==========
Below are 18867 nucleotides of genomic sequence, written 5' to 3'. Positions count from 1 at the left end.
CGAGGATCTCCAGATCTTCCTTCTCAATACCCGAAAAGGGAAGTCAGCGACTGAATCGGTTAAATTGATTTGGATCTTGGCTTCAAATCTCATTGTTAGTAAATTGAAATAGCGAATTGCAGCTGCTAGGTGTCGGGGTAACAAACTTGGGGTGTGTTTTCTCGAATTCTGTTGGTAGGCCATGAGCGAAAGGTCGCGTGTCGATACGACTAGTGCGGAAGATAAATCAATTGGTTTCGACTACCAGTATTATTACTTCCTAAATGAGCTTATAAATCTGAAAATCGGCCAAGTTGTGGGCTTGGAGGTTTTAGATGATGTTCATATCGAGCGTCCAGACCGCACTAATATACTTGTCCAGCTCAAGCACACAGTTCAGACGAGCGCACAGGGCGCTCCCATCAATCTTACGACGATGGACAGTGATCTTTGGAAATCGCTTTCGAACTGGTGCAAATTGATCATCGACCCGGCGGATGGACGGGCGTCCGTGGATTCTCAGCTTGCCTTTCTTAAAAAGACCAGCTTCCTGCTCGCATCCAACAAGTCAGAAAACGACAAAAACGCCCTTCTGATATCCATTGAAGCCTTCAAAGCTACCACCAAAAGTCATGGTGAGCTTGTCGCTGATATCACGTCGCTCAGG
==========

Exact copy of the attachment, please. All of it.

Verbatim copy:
Below are 18867 nucleotides of genomic sequence, written 5' to 3'. Positions count from 1 at the left end.
CGAGGATCTCCAGATCTTCCTTCTCAATACCCGAAAAGGGAAGTCAGCGACTGAATCGGTTAAATTGATTTGGATCTTGGCTTCAAATCTCATTGTTAGTAAATTGAAATAGCGAATTGCAGCTGCTAGGTGTCGGGGTAACAAACTTGGGGTGTGTTTTCTCGAATTCTGTTGGTAGGCCATGAGCGAAAGGTCGCGTGTCGATACGACTAGTGCGGAAGATAAATCAATTGGTTTCGACTACCAGTATTATTACTTCCTAAATGAGCTTATAAATCTGAAAATCGGCCAAGTTGTGGGCTTGGAGGTTTTAGATGATGTTCATATCGAGCGTCCAGACCGCACTAATATACTTGTCCAGCTCAAGCACACAGTTCAGACGAGCGCACAGGGCGCTCCCATCAATCTTACGACGATGGACAGTGATCTTTGGAAATCGCTTTCGAACTGGTGCAAATTGATCATCGACCCGGCGGATGGACGGGCGTCCGTGGATTCTCAGCTTGCCTTTCTTAAAAAGACCAGCTTCCTGCTCGCATCCAACAAGTCAGAAAACGACAAAAACGCCCTTCTGATATCCATTGAAGCCTTCAAAGCTACCACCAAAAGTCATGGTGAGCTTGTCGCTGATATCACGTCGCTCAGG